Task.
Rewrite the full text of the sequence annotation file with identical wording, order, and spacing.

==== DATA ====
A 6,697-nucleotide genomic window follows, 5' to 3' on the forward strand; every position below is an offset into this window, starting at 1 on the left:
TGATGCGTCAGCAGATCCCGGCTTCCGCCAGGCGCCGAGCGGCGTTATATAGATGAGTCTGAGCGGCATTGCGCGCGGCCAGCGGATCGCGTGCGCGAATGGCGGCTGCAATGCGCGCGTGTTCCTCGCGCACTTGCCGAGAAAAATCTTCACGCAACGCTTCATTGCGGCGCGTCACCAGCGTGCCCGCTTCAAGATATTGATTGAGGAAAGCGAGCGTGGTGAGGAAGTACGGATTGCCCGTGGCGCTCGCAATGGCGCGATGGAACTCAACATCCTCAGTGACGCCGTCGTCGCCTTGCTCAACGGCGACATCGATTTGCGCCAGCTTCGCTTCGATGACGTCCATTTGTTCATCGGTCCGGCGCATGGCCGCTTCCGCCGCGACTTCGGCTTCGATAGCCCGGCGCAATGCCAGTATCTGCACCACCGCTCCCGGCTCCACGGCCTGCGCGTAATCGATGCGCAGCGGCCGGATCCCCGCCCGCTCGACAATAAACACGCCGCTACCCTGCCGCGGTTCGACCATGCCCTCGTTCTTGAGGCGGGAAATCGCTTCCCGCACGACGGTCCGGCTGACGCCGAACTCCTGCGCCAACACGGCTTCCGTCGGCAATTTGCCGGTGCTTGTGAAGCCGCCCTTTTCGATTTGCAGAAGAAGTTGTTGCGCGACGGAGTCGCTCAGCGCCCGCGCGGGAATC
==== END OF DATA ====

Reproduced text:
A 6,697-nucleotide genomic window follows, 5' to 3' on the forward strand; every position below is an offset into this window, starting at 1 on the left:
TGATGCGTCAGCAGATCCCGGCTTCCGCCAGGCGCCGAGCGGCGTTATATAGATGAGTCTGAGCGGCATTGCGCGCGGCCAGCGGATCGCGTGCGCGAATGGCGGCTGCAATGCGCGCGTGTTCCTCGCGCACTTGCCGAGAAAAATCTTCACGCAACGCTTCATTGCGGCGCGTCACCAGCGTGCCCGCTTCAAGATATTGATTGAGGAAAGCGAGCGTGGTGAGGAAGTACGGATTGCCCGTGGCGCTCGCAATGGCGCGATGGAACTCAACATCCTCAGTGACGCCGTCGTCGCCTTGCTCAACGGCGACATCGATTTGCGCCAGCTTCGCTTCGATGACGTCCATTTGTTCATCGGTCCGGCGCATGGCCGCTTCCGCCGCGACTTCGGCTTCGATAGCCCGGCGCAATGCCAGTATCTGCACCACCGCTCCCGGCTCCACGGCCTGCGCGTAATCGATGCGCAGCGGCCGGATCCCCGCCCGCTCGACAATAAACACGCCGCTACCCTGCCGCGGTTCGACCATGCCCTCGTTCTTGAGGCGGGAAATCGCTTCCCGCACGACGGTCCGGCTGACGCCGAACTCCTGCGCCAACACGGCTTCCGTCGGCAATTTGCCGGTGCTTGTGAAGCCGCCCTTTTCGATTTGCAGAAGAAGTTGTTGCGCGACGGAGTCGCTCAGCGCCCGCGCGGGAATC